Dichloromethane (Now healthier with 50% less chlorine!)

Chlorinated solvents are great solvents. The polarizability of chlorine, moderate electronegativity, moderate volatility, lack of acidic protons or reactivity - it all adds up to a great reaction medium. However, they usually are toxic.

Carbon tetrachloride, CCl4, used to find a lot of use, even in dry cleaning, but it's toxic, especially to the liver. Chloroform, CHCl3, is a little less toxic. And dichloromethane, CH2Cl2, is less toxic still.

A friend of mine used to joke that we'd use methyl chloride if only it weren't a gas.


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I don't think that methyl chloride would be relatively useful or safe, when compared against its poly-halogenated siblings, even if it were a liquid. Part of the increased reactivity (and toxicity) of methyl chloride is probably due to the absence of the stabilizing anomeric effect.

By Dave Pinkerton (not verified) on 01 May 2008 #permalink

But as dichloromethane is a less potent solvent, you'll need twice as much as if you were using the good ol' tetrachloride, won't you?

I know it is one of the simplest of all molecules ...but no structure pic..??

Working in a medical laboratory, performing toxicological and other extractions, this is a frequently used compound.



By ...tom... (not verified) on 01 May 2008 #permalink

Sometimes you can tell where a chemist is from based upon whether they say "dichloromethane" or "methylene chloride."

(help me out: how does the anomeric effect relate to stability/reactivity of methyl chloride vs dichloromethane?)

I used to use "trike", or trichloroethane, in an industrial valve shop I once worked in. It was used to wash valves and components of metal filings, etc. I always thought is was cool, literally and figuraively ( I was 17-18 at the time).

A few tidbits about each of the carbon chlorides:

I don't know much about its reactivity, but methyl chloride is extraordinarily flammable, due to it being a mostly carbon-and-hydrogen containing gas (by number of atoms, not weight). It'd probably make some HCl upon combustion, I don't know what else the Cl would form.
The third-largest single-building fire disaster in US history was caused by a leak of this stuff; this was the Cocoanut Grove fire in Boston. It was used as a refrigerant.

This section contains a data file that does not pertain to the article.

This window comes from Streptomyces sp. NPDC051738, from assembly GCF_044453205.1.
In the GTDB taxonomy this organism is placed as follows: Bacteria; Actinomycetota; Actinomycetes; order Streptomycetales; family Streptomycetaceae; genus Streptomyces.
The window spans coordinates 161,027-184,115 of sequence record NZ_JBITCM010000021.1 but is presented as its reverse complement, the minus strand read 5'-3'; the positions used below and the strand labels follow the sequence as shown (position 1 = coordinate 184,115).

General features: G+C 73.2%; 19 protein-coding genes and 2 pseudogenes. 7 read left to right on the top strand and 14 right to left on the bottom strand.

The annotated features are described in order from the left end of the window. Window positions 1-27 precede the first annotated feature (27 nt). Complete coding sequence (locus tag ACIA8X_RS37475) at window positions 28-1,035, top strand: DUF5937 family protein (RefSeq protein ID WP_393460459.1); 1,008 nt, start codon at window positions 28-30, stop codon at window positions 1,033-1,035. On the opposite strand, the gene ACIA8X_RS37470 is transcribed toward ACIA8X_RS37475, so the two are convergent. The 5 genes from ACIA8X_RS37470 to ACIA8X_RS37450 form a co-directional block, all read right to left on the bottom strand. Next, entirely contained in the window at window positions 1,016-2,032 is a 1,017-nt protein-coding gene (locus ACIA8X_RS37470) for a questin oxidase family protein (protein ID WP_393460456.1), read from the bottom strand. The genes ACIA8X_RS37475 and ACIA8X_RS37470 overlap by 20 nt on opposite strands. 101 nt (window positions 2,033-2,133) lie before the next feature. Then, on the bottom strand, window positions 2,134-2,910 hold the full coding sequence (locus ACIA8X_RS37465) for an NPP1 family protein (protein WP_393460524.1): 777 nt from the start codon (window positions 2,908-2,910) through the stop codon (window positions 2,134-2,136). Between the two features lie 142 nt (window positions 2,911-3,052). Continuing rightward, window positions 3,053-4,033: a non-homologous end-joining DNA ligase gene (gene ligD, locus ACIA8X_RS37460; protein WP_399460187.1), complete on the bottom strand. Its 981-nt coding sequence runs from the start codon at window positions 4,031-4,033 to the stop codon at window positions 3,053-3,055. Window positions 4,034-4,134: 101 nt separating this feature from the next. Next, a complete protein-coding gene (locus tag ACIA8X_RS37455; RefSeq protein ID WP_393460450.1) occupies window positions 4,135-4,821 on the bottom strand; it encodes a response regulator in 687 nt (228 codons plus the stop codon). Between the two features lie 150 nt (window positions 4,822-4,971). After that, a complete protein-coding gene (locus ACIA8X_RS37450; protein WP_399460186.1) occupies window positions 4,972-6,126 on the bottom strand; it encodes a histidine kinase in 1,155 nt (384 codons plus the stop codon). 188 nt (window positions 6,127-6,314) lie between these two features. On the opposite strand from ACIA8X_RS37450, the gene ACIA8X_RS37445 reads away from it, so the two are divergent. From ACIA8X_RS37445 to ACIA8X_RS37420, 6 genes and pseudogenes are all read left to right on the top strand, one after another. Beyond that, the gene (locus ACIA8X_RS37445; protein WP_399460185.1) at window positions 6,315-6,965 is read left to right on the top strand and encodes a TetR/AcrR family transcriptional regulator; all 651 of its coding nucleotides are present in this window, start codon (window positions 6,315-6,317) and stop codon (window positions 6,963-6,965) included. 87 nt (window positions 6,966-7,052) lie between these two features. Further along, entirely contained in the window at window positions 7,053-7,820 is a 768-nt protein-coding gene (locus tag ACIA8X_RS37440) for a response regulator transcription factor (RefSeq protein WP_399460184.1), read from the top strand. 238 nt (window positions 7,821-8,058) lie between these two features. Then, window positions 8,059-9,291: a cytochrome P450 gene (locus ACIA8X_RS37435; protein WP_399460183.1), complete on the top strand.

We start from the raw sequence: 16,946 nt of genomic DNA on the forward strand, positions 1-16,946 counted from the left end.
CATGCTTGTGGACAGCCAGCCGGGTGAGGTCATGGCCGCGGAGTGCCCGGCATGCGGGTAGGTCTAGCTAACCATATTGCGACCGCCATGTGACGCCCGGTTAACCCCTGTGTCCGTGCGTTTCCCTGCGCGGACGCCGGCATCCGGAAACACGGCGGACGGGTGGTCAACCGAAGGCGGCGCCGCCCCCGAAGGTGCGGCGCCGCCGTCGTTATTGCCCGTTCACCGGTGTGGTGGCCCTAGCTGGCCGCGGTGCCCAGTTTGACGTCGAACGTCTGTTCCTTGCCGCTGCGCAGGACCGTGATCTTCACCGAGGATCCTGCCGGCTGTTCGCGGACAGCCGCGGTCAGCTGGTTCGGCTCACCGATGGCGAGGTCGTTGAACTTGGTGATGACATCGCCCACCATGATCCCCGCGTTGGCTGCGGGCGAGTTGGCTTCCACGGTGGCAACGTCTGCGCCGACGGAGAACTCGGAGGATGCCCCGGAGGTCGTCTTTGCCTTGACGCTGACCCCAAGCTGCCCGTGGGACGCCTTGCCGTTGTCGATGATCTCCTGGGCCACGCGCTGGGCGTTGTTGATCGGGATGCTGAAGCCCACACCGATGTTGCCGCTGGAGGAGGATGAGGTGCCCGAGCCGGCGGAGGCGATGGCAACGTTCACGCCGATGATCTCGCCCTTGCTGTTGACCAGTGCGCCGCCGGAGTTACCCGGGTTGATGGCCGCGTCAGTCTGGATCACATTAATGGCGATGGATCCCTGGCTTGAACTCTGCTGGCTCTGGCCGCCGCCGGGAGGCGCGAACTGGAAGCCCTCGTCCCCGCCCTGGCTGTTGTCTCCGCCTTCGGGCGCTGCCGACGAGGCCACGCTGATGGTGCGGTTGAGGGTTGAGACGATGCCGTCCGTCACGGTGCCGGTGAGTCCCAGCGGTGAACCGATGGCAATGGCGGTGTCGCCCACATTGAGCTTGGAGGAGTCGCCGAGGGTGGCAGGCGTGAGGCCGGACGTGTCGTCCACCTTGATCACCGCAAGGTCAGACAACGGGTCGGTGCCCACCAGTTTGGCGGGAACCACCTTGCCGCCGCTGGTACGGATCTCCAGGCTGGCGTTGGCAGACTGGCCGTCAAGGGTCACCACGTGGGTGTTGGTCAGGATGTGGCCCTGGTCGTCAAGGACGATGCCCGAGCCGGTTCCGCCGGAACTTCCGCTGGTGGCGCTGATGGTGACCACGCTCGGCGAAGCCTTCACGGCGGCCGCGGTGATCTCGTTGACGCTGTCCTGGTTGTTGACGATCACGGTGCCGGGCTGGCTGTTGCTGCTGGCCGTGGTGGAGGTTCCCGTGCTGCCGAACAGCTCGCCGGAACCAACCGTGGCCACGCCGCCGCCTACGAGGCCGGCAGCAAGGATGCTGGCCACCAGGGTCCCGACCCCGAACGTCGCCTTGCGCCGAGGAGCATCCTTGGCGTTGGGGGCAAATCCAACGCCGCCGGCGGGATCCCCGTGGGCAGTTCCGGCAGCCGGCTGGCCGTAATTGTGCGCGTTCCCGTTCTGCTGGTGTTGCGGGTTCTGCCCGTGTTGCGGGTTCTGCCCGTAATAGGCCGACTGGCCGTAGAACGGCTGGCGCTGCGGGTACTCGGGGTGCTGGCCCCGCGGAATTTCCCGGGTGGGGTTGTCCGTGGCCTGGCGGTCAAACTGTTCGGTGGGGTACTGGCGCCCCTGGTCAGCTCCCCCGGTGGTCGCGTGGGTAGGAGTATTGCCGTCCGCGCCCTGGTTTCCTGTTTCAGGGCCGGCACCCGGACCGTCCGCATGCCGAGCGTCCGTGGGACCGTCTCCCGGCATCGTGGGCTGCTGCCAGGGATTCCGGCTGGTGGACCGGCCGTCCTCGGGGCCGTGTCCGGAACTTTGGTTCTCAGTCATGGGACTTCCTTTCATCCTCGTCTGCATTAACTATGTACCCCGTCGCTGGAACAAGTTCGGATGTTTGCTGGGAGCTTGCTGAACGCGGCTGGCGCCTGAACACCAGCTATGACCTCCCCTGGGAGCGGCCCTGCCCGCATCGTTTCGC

My grandmother was going to be there that one fateful night in 1942; I wouldn't exist if she did. o_o

I occasionally recycle petroleum solvents/thinners into waxy or gelled firestarters, but the one time I ran into something that contained methylene chloride (another name for this article's molecule, for those who don't know) I obviously didn't use it. It finds use as a paint stripper.

Chloroform is obviously famous for its ability to knock you out; mixing bleach with the wrong household chemicals, such as ammonia/alcohols (I think) can generate a cocktail of chlorinated compounds, perhaps chloroform if I recall correctly.

Carbon tetrachloride, thank God, isn't a fire-fighting chemical any more, because it actually wasn't immune to heat. It could be further oxidized to phosgene, COCl2, and maybe other nasty stuff too.

As for the comment about the anomeric effect, Wiki says this has to do with cyclohexane rings. How does this relate here?
I'm an undergrad student, and I've never heard of it.

Hi Barney and Dane,

The anomeric effect is invoked to explain why tetrahydropyran rings sometimes (surprisingly) adopt sterically congested conformations.

Molecular conformations, in which a lone pair of electrons from a hetero-atom are anti-periplanar to a an adjacent polarised bond, are stabilized.

Dichloromethane only has one conformation; It is set up so that there is a permanent donation of electron density from chlorine lone pairs into the C-Cl bond of its counterpart. In this way, dichloromethane is always stabilized by two pseudo-anomeric effects, and this effect makes it a fairly inert solvent.

Methyl chloride lacks this pseudo-anomeric effect and is thus a reactive electrophile. Of course, its sterically more-accessible carbon atom may also contribute to some of its increased reactivity.

By Dave Pinkerton (not verified) on 09 May 2008 #permalink